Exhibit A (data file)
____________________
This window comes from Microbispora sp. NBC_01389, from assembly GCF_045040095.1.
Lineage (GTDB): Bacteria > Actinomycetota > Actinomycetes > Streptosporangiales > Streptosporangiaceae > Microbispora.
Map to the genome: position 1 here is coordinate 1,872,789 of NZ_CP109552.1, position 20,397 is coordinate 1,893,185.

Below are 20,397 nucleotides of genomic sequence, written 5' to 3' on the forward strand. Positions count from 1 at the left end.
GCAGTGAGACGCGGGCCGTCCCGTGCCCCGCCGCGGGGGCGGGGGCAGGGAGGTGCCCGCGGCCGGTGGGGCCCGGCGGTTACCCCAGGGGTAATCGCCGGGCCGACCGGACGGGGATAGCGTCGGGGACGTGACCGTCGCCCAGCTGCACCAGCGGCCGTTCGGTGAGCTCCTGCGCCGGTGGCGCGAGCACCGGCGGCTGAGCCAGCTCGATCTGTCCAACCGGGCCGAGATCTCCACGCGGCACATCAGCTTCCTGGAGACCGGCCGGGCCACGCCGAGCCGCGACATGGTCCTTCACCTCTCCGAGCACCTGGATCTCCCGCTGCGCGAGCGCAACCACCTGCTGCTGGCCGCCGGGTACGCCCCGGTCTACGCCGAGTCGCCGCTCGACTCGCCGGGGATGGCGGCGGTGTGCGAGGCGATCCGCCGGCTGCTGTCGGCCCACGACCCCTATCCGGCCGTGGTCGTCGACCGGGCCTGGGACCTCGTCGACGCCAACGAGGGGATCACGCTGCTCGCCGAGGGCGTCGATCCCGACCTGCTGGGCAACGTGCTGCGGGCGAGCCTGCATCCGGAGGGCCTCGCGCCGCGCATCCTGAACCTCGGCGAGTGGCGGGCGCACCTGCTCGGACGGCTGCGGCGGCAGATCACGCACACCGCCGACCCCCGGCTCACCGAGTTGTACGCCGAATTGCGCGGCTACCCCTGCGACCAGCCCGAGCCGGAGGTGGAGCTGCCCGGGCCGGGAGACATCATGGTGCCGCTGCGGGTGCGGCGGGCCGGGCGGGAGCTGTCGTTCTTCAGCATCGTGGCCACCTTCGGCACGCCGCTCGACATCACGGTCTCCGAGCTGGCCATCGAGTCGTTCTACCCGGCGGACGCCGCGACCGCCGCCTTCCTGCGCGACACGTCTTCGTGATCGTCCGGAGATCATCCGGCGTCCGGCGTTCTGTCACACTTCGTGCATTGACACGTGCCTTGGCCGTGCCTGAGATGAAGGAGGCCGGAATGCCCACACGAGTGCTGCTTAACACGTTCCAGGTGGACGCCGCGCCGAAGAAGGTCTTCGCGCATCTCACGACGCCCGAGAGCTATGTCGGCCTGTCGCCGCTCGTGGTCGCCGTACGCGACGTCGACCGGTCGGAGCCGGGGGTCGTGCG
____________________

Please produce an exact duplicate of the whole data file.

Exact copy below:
This window comes from Microbispora sp. NBC_01389, from assembly GCF_045040095.1.
Lineage (GTDB): Bacteria > Actinomycetota > Actinomycetes > Streptosporangiales > Streptosporangiaceae > Microbispora.
Map to the genome: position 1 here is coordinate 1,872,789 of NZ_CP109552.1, position 20,397 is coordinate 1,893,185.

Below are 20,397 nucleotides of genomic sequence, written 5' to 3' on the forward strand. Positions count from 1 at the left end.
GCAGTGAGACGCGGGCCGTCCCGTGCCCCGCCGCGGGGGCGGGGGCAGGGAGGTGCCCGCGGCCGGTGGGGCCCGGCGGTTACCCCAGGGGTAATCGCCGGGCCGACCGGACGGGGATAGCGTCGGGGACGTGACCGTCGCCCAGCTGCACCAGCGGCCGTTCGGTGAGCTCCTGCGCCGGTGGCGCGAGCACCGGCGGCTGAGCCAGCTCGATCTGTCCAACCGGGCCGAGATCTCCACGCGGCACATCAGCTTCCTGGAGACCGGCCGGGCCACGCCGAGCCGCGACATGGTCCTTCACCTCTCCGAGCACCTGGATCTCCCGCTGCGCGAGCGCAACCACCTGCTGCTGGCCGCCGGGTACGCCCCGGTCTACGCCGAGTCGCCGCTCGACTCGCCGGGGATGGCGGCGGTGTGCGAGGCGATCCGCCGGCTGCTGTCGGCCCACGACCCCTATCCGGCCGTGGTCGTCGACCGGGCCTGGGACCTCGTCGACGCCAACGAGGGGATCACGCTGCTCGCCGAGGGCGTCGATCCCGACCTGCTGGGCAACGTGCTGCGGGCGAGCCTGCATCCGGAGGGCCTCGCGCCGCGCATCCTGAACCTCGGCGAGTGGCGGGCGCACCTGCTCGGACGGCTGCGGCGGCAGATCACGCACACCGCCGACCCCCGGCTCACCGAGTTGTACGCCGAATTGCGCGGCTACCCCTGCGACCAGCCCGAGCCGGAGGTGGAGCTGCCCGGGCCGGGAGACATCATGGTGCCGCTGCGGGTGCGGCGGGCCGGGCGGGAGCTGTCGTTCTTCAGCATCGTGGCCACCTTCGGCACGCCGCTCGACATCACGGTCTCCGAGCTGGCCATCGAGTCGTTCTACCCGGCGGACGCCGCGACCGCCGCCTTCCTGCGCGACACGTCTTCGTGATCGTCCGGAGATCATCCGGCGTCCGGCGTTCTGTCACACTTCGTGCATTGACACGTGCCTTGGCCGTGCCTGAGATGAAGGAGGCCGGAATGCCCACACGAGTGCTGCTTAACACGTTCCAGGTGGACGCCGCGCCGAAGAAGGTCTTCGCGCATCTCACGACGCCCGAGAGCTATGTCGGCCTGTCGCCGCTCGTGGTCGCCGTACGCGACGTCGACCGGTCGGAGCCGGGGGTCGTGCG